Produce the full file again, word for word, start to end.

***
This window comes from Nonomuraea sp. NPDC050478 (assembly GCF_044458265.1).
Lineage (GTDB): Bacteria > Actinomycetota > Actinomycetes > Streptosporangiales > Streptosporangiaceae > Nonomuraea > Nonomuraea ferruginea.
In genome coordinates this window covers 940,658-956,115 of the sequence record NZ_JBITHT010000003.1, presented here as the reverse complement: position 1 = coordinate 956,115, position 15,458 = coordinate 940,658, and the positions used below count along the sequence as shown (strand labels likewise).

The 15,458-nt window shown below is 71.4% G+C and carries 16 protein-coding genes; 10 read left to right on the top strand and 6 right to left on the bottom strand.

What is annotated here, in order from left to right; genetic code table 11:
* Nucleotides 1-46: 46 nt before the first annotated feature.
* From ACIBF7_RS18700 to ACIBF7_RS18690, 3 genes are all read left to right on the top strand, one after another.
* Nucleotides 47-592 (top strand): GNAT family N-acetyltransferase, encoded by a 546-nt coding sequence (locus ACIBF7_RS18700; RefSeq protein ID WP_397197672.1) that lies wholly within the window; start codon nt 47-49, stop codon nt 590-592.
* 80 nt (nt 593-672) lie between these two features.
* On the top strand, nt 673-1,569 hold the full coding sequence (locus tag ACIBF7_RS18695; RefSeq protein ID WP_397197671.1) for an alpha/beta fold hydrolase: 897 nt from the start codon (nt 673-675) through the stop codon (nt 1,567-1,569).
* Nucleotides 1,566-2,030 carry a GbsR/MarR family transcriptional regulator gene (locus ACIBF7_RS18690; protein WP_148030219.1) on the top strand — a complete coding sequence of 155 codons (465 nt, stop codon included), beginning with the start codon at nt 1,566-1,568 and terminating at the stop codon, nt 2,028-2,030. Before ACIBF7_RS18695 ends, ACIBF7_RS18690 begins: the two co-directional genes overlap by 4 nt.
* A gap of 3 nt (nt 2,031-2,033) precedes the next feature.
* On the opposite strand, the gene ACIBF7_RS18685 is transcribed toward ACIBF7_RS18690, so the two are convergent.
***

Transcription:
This window comes from Nonomuraea sp. NPDC050478 (assembly GCF_044458265.1).
Lineage (GTDB): Bacteria > Actinomycetota > Actinomycetes > Streptosporangiales > Streptosporangiaceae > Nonomuraea > Nonomuraea ferruginea.
In genome coordinates this window covers 940,658-956,115 of the sequence record NZ_JBITHT010000003.1, presented here as the reverse complement: position 1 = coordinate 956,115, position 15,458 = coordinate 940,658, and the positions used below count along the sequence as shown (strand labels likewise).

The 15,458-nt window shown below is 71.4% G+C and carries 16 protein-coding genes; 10 read left to right on the top strand and 6 right to left on the bottom strand.

What is annotated here, in order from left to right; genetic code table 11:
* Nucleotides 1-46: 46 nt before the first annotated feature.
* From ACIBF7_RS18700 to ACIBF7_RS18690, 3 genes are all read left to right on the top strand, one after another.
* Nucleotides 47-592 (top strand): GNAT family N-acetyltransferase, encoded by a 546-nt coding sequence (locus ACIBF7_RS18700; RefSeq protein ID WP_397197672.1) that lies wholly within the window; start codon nt 47-49, stop codon nt 590-592.
* 80 nt (nt 593-672) lie between these two features.
* On the top strand, nt 673-1,569 hold the full coding sequence (locus tag ACIBF7_RS18695; RefSeq protein ID WP_397197671.1) for an alpha/beta fold hydrolase: 897 nt from the start codon (nt 673-675) through the stop codon (nt 1,567-1,569).
* Nucleotides 1,566-2,030 carry a GbsR/MarR family transcriptional regulator gene (locus ACIBF7_RS18690; protein WP_148030219.1) on the top strand — a complete coding sequence of 155 codons (465 nt, stop codon included), beginning with the start codon at nt 1,566-1,568 and terminating at the stop codon, nt 2,028-2,030. Before ACIBF7_RS18695 ends, ACIBF7_RS18690 begins: the two co-directional genes overlap by 4 nt.
* A gap of 3 nt (nt 2,031-2,033) precedes the next feature.
* On the opposite strand, the gene ACIBF7_RS18685 is transcribed toward ACIBF7_RS18690, so the two are convergent.